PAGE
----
3 lessons Canada Reads finalist Craig Davidson learned by being a bus driver

The author of Precious Cargo shares how his experience driving a school bus for students with special needs changed his life.
Craig Davidson's memoir Precious Cargo will be defended by Greg Johnson on Canada Reads 2018. (CBC)

Craig Davidson knows readers aren't the only ones learning life lessons from stories. Writing a memoir about the year he drove a school bus for children with special needs illuminated parts of Davidson's own life and taught him a few very important lessons. 

The memoir is called Precious Cargo and it is being defended by tornado hunter Greg Johnson during Canada Reads 2018. The debates, which will be hosted by Ali Hassan, take place March 26-29, 2018.

The author of Precious Cargo spoke to CBC Mainstreet Cape Breton's Wendy Bergfeldt about his life before and after he became a bus driver.

1. It's OK to be wrong

"I had a brief dalliance with writing before I became a bus driver. I had a couple of books and the second one of these was a disastrous failure, as happens sometimes. In my case it happened because I didn't listen to my agent and editor at the time. With the hubris that only a 29-year-old person can have, I felt that I was right and they were wrong; we'd see when the book came out just who was right. We did see — they were all right and I was very wrong. There I was, basically jobless. Nobody wanted to buy the next book, nor should they."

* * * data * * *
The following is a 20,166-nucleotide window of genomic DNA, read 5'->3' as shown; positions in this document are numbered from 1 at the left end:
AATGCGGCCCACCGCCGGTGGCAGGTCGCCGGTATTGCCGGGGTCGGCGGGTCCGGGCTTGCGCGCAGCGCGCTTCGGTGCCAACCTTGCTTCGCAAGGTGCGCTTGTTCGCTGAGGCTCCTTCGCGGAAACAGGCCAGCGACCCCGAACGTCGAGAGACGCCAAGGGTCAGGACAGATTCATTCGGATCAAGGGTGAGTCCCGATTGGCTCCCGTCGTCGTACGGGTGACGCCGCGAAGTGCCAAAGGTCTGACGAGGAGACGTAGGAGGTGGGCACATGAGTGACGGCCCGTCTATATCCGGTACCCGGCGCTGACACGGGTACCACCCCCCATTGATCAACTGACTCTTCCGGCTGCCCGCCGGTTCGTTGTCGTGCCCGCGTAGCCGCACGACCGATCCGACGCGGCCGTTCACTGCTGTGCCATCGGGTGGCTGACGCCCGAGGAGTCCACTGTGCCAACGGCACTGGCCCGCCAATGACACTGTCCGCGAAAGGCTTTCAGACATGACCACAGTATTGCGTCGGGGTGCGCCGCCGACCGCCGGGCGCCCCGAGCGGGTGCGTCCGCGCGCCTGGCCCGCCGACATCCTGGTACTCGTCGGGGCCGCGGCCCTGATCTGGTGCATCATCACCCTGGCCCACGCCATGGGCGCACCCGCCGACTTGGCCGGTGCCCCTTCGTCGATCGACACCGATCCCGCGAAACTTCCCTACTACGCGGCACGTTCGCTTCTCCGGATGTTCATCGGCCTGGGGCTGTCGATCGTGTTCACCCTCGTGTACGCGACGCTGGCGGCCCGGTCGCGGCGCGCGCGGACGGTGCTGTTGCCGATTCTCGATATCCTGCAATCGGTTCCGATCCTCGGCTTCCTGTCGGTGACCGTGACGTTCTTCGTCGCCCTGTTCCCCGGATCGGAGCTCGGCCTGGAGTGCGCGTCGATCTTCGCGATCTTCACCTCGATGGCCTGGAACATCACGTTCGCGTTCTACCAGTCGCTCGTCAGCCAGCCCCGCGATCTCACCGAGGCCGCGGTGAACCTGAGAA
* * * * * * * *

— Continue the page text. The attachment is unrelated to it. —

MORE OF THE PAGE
2. Kids are kids

"I was living in Calgary and scuffling for work. There was a flyer saying 'School Bus Drivers Wanted' — here was a company that was clearly desperate for applicants and I was desperate for a job, so it felt like a match made in heaven. I figured I was going to drive a big bus with 50 kids — I wouldn't know who they are and they wouldn't know who I was and that suited me just fine as a potential job. But when I sat down with the route assignment coordinator, she said it was going to be a Busette and it would involve five children with special needs. I was hesitant because I had nobody in my life at that time that could be construed as someone with a special need. I was worried I might do something that was ignorant or inconsiderate out of purely not knowing. But that hesitation was unwarranted — those interactions were the same I had before as a librarian because, ultimately, the kids were kids."

3. You're the right type of person for the job

"People shouldn't feel embarrassed for feeling that trepidation I was talking about. But ultimately I said, 'Listen Craig — try this for as long as you need to discover if you're the right type of person; if you're not, go drive a big bus route.' I felt something really special was happening fairly quickly. We've all had those kind of experiences in our lives where a group comes together and everything meshes. I discovered that our enthusiasms were the same — they loved telling stories and I loved listening to their stories. The greatest navigation was the fact that Precious Cargo was going to be a memoir and these are real kids. There are sensitivities involved in dealing with real people."

Craig Davidson's comments have been edited and condensed.

Novelist Craig Davidson reflects on the experience that inspired his Canada Reads shortlisted memoir, Precious Cargo. 7:50

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